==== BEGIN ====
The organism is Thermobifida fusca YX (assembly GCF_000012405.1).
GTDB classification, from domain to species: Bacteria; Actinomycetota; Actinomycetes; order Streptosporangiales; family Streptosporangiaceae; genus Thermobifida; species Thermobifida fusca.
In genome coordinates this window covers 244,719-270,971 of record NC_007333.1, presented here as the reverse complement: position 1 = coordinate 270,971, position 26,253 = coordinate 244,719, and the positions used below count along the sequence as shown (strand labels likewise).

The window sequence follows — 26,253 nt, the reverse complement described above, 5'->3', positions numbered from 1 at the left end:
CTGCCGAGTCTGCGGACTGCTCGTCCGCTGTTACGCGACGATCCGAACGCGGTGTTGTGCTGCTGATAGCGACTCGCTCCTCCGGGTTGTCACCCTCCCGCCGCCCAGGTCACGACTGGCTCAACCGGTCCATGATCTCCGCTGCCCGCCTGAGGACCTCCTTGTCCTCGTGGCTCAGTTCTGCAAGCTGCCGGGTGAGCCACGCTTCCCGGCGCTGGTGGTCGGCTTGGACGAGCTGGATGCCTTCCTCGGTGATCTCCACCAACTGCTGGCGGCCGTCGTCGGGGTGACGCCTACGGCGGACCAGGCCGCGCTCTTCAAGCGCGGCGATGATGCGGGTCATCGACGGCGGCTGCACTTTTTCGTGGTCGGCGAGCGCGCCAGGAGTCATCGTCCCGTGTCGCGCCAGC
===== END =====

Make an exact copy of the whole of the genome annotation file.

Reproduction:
The organism is Thermobifida fusca YX (assembly GCF_000012405.1).
GTDB classification, from domain to species: Bacteria; Actinomycetota; Actinomycetes; order Streptosporangiales; family Streptosporangiaceae; genus Thermobifida; species Thermobifida fusca.
In genome coordinates this window covers 244,719-270,971 of record NC_007333.1, presented here as the reverse complement: position 1 = coordinate 270,971, position 26,253 = coordinate 244,719, and the positions used below count along the sequence as shown (strand labels likewise).

The window sequence follows — 26,253 nt, the reverse complement described above, 5'->3', positions numbered from 1 at the left end:
CTGCCGAGTCTGCGGACTGCTCGTCCGCTGTTACGCGACGATCCGAACGCGGTGTTGTGCTGCTGATAGCGACTCGCTCCTCCGGGTTGTCACCCTCCCGCCGCCCAGGTCACGACTGGCTCAACCGGTCCATGATCTCCGCTGCCCGCCTGAGGACCTCCTTGTCCTCGTGGCTCAGTTCTGCAAGCTGCCGGGTGAGCCACGCTTCCCGGCGCTGGTGGTCGGCTTGGACGAGCTGGATGCCTTCCTCGGTGATCTCCACCAACTGCTGGCGGCCGTCGTCGGGGTGACGCCTACGGCGGACCAGGCCGCGCTCTTCAAGCGCGGCGATGATGCGGGTCATCGACGGCGGCTGCACTTTTTCGTGGTCGGCGAGCGCGCCAGGAGTCATCGTCCCGTGTCGCGCCAGC